06 Nov 2014
Department of Defense, via Air Force Research Laboratory, issues funding opportunity announcement.
The next step towards a $220 million institute for manufacturing innovation in the area of integrated photonics has been taken, after the US Department of Defense (DoD) launched an official call for proposals to host it.
The Funding Opportunity Announcement (FOA), listed under number FOA-RQKM-2015-0009 on the grants.gov web site, calls for proposals from non-profit organizations wanting to establish the state-of-the-art photonics "hub" and foundry.
A two-step solicitation process requires concept papers to be delivered to the DoD by December 19. In January, those judged to have the best ideas will subsequently be invited to deliver their full proposals, which will be due March 31, 2015.
Before that, a proposers’ day will be hosted at the Artisphere Spectrum Theater in Arlington, Virginia, on November 19, “to familiarize potential proposers with the concept and vision for the Integrated Photonics Institute (IP-IMI) and the associated technology needs”.
In its FOA, the DoD says: “The IP-IMI will change how integrated photonics are designed and manufactured, and serve to bridge the gap between basic research and product development.”
It will provide $110 million to support the institute over five years, split roughly in equal measure from fiscal year 2015 through 2019. “The recipient must provide a minimum of $110 million of industry or other non-federal government funding to meet the required minimum 1:1 cost share,” adds the document, meaning that the institute’s minimum total funding will be $220 million.
Standard platform development
The vision for the institute is to advance the state-of-the-art in the design, manufacture, testing, assembly, and packaging of complex photonic integrated circuits (PICs).
It will include integrated design tools for PIC simulation and design, access to a domestic photonic device fabrication foundry, automated packaging, PIC assembly and test, and workforce development.
“Activities under the IP-IMI will enable universities and small-to-medium enterprises to participate in the integrated photonics revolution,” states the FOA. “This IMI will bring government, industry and academia together with the goal of organizing the current fragmented domestic capabilities in integrated photonic technology and better position the US relative to global competition.”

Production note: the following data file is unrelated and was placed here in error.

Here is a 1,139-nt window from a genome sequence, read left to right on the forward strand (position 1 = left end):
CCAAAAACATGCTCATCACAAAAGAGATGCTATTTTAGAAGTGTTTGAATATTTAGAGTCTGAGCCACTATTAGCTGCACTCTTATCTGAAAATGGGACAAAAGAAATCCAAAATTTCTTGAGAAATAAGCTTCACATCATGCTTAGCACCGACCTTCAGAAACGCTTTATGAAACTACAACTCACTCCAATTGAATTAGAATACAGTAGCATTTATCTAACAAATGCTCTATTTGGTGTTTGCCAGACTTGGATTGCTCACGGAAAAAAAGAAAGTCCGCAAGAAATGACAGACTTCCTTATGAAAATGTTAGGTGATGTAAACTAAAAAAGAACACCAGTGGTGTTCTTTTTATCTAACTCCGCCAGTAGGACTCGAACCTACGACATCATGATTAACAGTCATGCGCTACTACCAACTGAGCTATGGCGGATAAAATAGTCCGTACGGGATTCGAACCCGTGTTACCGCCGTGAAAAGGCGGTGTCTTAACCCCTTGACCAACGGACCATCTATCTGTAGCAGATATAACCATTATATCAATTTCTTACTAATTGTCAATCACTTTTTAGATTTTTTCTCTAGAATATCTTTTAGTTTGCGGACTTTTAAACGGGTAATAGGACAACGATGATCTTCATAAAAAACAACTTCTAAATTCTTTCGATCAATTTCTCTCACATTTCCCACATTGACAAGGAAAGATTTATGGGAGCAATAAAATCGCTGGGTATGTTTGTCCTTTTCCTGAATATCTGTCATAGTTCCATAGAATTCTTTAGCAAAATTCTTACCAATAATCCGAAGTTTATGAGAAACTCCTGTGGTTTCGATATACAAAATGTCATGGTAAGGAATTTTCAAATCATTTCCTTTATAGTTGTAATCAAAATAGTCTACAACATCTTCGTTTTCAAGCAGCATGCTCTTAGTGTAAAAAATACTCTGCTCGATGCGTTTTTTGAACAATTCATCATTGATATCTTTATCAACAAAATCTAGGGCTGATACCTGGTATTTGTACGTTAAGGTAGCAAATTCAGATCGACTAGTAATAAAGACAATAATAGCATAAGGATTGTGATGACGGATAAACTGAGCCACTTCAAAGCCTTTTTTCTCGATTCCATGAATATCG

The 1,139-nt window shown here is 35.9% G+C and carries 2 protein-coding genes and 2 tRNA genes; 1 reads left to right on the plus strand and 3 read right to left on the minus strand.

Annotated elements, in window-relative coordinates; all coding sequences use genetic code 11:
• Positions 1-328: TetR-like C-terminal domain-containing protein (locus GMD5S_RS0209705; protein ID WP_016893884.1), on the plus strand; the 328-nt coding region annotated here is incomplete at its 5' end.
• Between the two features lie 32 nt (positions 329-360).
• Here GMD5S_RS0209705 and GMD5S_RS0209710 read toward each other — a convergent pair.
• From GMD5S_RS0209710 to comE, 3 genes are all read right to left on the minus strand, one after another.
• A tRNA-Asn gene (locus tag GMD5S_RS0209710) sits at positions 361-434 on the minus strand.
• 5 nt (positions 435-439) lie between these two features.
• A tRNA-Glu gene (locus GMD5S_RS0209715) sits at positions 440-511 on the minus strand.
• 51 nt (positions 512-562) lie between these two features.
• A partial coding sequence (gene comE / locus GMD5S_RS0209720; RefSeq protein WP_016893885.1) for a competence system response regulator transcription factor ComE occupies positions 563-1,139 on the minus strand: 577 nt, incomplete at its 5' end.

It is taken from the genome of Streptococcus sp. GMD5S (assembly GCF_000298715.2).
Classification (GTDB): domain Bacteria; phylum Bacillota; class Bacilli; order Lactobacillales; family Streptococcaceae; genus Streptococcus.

One key problem that the institute will need to address is the lack of any standard technology platform. If developed successfully, it should allow PIC production to be scaled to the kind of volumes needed deploy the technology across multiple markets. “A standardized platform will require addressing a full suite of optical chip, electronics, packaging, interconnect, design and test solutions,” says the DoD.
Although the principal aim will be to develop and scale PICs towards volume production, the institute will also be expected to provide manufacturing support to earlier-stage domestic projects at Technology Readiness Level (TRL) 1-3.
The FOA release was welcomed by SPIE and OSA, the two institutes that have spearheaded delegations to Washington, DC, in support of the National Photonics Initiative (NPI), with SPIE CEO Eugene Arthurs saying:
“Given the impressive capabilities of the industry and its research community, we know that the competition for the [institute] will not only be keen but will provide illustrations of the vital roles photonics plays in manufacturing, healthcare, community safety, national security, and communications.”
Prime candidates for the eventual location of the photonics institute include Tucson in Arizona’s “optics valley”, the central Florida region, the Rochester area in New York state, and southern California.
Last month, the University of Central Florida (UCF), home to the renowned “CREOL” optics center, said that it was “uniquely positioned” to host the site, with its VP of research and commercialization, MJ Soileau, saying: “We are in full-court-press-mode to develop a proposal.”
Alex Fong, president of the Florida Photonics Cluster, reckons that the local photonics industry already employs around 30,000 people, and – according to a 2009 report - generated more than $7 billion in sales revenues.
Meanwhile James McNally, the chair of SPIE’s engineering science, technology, and policy committee, said that the involvement and collaboration from both academia and industry throughout the process would be key.
“[It] will provide a very powerful framework from which to innovate manufacturing processes, develop new products, build new applications, create new, high-value jobs, improve the quality of life across the globe, and position US companies to be more competitive in the global photonics marketplace.”
Following the November 19 proposers’ day, the NPI will be hosting an informational webinar for those interested in responding to the FOA. It is scheduled to take place at 11am Pacific Standard Time on November 24. A registration form will be posted at www.lightourfuture.org.
|TeraView founder Michael Pepper wins Isaac NewtonMedal|
|One small camera click by a man, one giant photo album for mankind|
|Optogenetics pioneers win prestigious medical research award|
|NASA goes retro with new lunar optics|
|'Indispensable' lidar helps sweep up Chinese streets|
|UK budgets £130M for laser and RF weapons development|